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Trends that are shaping the Indian data centre industry

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In India and across the globe, the pandemic and its disruptions have brought significant challenges for businesses. Data centres have proven their resilience to react to these changing times. The pandemic underscored the importance of data centres in ensuring business continuity as well as the digitisation of the workplace and the home.

What lies ahead for the data centre industry in India? What changes will affect the industry the most? 

We’ve identified six key themes that are shaping the Indian data centre industry. Overall, the theme is the continued digital transformation of India and the vital role that data centres play in this transformation. 

We will discuss the following trends as well as consider the background of each trend:

  • Sustainability to Net Zero
  • Integration and Scaling
  • Edge
  • Connectivity
  • Greater Geographic Coverage
  • Regulations

The relationship between businesses and data centres will continue to strengthen and the dependency of business on resilient data centres will grow. By reviewing these trends that are shaping the Indian data centre industry you can assess the impact of these trends while looking forward and preparing for the continued changes.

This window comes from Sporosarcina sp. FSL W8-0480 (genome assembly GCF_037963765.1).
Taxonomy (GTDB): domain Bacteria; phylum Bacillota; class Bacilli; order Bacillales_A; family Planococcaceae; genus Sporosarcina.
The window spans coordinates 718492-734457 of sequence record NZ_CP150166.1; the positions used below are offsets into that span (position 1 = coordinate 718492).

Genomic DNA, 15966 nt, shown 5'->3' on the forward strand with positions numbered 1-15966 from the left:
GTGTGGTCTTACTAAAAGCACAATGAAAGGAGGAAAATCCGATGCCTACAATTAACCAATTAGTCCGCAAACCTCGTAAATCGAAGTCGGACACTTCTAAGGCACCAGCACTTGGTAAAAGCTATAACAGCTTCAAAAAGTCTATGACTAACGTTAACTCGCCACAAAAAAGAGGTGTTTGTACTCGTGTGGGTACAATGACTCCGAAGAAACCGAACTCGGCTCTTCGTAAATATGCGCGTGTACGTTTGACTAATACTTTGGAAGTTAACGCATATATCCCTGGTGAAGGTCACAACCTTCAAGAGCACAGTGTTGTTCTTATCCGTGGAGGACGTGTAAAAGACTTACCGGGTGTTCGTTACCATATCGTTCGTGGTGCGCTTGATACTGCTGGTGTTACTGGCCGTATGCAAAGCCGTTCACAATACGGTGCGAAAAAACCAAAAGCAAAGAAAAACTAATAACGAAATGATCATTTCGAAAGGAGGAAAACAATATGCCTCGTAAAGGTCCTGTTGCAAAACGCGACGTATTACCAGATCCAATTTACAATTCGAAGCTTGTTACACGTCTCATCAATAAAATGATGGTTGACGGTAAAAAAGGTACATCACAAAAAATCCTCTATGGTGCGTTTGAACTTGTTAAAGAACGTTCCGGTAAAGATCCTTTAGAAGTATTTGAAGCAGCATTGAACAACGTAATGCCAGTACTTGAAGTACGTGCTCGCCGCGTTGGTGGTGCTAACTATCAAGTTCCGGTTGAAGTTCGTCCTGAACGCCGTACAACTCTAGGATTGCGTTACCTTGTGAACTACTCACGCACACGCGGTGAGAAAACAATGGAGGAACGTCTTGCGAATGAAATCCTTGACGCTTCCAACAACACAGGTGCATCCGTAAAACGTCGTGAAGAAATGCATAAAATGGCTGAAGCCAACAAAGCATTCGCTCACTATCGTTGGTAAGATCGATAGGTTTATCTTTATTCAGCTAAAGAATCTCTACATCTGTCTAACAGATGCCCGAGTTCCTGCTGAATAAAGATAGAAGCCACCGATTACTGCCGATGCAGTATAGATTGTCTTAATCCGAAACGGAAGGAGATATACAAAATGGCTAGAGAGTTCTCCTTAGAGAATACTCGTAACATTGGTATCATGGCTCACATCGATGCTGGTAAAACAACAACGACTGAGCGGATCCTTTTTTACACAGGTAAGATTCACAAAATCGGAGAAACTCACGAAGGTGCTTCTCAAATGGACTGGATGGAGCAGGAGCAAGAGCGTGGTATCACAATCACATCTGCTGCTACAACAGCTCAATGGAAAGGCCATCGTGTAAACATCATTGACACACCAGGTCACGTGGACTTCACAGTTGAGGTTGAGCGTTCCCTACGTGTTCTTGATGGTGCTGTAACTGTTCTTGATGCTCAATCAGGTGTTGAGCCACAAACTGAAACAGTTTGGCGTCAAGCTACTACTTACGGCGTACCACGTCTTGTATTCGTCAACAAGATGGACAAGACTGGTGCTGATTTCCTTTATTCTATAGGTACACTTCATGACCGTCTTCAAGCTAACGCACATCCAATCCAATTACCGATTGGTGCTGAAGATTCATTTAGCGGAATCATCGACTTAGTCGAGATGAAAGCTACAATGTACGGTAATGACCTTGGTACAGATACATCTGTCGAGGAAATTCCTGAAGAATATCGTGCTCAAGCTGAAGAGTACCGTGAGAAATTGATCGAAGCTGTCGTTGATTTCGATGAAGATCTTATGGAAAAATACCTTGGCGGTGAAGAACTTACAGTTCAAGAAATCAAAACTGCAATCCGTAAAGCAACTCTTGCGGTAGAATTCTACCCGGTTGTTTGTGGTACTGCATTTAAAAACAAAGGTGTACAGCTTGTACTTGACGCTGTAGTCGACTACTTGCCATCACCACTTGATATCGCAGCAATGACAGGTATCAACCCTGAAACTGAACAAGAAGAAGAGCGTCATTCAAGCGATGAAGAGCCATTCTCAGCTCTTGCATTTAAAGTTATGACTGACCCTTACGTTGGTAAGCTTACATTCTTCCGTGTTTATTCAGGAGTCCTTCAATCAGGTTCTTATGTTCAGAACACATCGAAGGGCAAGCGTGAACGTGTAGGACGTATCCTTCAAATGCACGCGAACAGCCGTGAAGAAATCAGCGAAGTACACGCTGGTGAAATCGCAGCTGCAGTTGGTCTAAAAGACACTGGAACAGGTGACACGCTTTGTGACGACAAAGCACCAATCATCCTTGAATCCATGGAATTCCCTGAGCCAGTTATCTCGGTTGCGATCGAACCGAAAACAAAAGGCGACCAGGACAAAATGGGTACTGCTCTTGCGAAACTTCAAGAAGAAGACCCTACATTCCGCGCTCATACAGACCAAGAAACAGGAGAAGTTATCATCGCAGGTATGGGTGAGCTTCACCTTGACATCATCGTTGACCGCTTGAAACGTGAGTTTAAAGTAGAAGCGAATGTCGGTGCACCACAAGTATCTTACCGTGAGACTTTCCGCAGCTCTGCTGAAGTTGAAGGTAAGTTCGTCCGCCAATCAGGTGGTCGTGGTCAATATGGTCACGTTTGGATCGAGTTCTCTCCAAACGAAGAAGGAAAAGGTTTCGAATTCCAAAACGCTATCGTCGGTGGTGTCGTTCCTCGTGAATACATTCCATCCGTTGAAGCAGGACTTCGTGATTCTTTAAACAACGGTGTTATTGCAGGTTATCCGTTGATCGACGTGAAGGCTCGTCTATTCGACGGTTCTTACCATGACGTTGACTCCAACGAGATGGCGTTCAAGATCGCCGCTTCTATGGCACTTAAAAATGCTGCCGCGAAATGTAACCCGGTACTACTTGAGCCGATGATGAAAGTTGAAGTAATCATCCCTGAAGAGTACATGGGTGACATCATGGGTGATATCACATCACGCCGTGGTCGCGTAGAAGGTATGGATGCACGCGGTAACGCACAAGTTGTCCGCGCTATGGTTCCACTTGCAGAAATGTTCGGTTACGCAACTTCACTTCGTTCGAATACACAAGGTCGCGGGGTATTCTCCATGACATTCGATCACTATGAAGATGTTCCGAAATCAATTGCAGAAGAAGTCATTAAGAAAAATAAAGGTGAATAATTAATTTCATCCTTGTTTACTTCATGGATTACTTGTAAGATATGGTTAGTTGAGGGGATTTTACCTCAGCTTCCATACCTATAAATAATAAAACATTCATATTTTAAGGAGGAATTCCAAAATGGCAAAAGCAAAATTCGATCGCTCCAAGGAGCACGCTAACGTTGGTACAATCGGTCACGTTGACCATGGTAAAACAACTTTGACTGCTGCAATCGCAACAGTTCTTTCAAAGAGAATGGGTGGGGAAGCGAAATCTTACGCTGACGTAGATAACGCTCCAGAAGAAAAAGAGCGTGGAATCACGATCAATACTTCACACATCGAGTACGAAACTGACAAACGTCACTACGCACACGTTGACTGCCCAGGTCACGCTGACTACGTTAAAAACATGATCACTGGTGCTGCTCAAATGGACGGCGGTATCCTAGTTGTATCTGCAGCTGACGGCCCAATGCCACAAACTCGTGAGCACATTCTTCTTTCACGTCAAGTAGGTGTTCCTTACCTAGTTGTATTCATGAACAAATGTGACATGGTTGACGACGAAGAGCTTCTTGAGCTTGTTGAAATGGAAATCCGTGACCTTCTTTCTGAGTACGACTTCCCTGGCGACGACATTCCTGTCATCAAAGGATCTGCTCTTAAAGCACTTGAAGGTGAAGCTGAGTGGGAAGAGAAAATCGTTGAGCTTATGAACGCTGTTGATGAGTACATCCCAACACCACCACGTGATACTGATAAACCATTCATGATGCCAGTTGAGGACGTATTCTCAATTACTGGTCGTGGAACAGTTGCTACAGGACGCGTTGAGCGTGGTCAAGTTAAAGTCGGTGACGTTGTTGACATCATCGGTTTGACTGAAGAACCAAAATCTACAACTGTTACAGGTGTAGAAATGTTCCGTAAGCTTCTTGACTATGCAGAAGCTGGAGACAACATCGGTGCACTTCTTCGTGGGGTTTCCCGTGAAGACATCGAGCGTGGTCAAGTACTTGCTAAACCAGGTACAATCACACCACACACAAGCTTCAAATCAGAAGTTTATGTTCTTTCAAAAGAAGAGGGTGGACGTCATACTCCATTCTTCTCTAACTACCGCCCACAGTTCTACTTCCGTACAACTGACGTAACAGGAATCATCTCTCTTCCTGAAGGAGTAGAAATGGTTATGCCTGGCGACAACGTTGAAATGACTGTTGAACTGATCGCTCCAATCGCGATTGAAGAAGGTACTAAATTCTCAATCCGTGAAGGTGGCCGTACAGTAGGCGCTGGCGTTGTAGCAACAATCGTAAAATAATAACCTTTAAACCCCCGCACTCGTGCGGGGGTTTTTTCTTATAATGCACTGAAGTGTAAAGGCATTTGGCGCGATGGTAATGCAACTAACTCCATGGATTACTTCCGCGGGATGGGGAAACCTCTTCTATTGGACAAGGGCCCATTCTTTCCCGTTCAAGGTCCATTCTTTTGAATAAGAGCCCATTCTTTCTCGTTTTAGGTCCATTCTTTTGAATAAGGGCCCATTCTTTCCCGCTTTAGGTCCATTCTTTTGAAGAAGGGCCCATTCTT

1. Regulations

As is obvious the Personal Data Protection Bill (PDP) has been a huge driver of growth in the data centre industry in India. The requirements of the PDP to have data storage in the country has made a huge impact on demand for local data centre capacity. In addition, India’s cost advantage and availability of skilled labour positions it as a key regional Data Centre hub for Asia.

With the Indian government’s incentive scheme that rewards companies that set up data centres in the country we can expect to see PM Modi’s vision to “make India a global data centre hub” become a reality.

  1. Greater Geographic Coverage

In India, Property consultants such as JLL and Knight Frank are predicting a doubling in data centre capacity in the next year. Mumbai and Pune currently have the lion’s share of all capacity in India while at the same time states besides Maharashtra are also providing incentives for the data centre industry. Of course, the property consultants see data centre operators making strategic land acquisition to meet this increase in demand.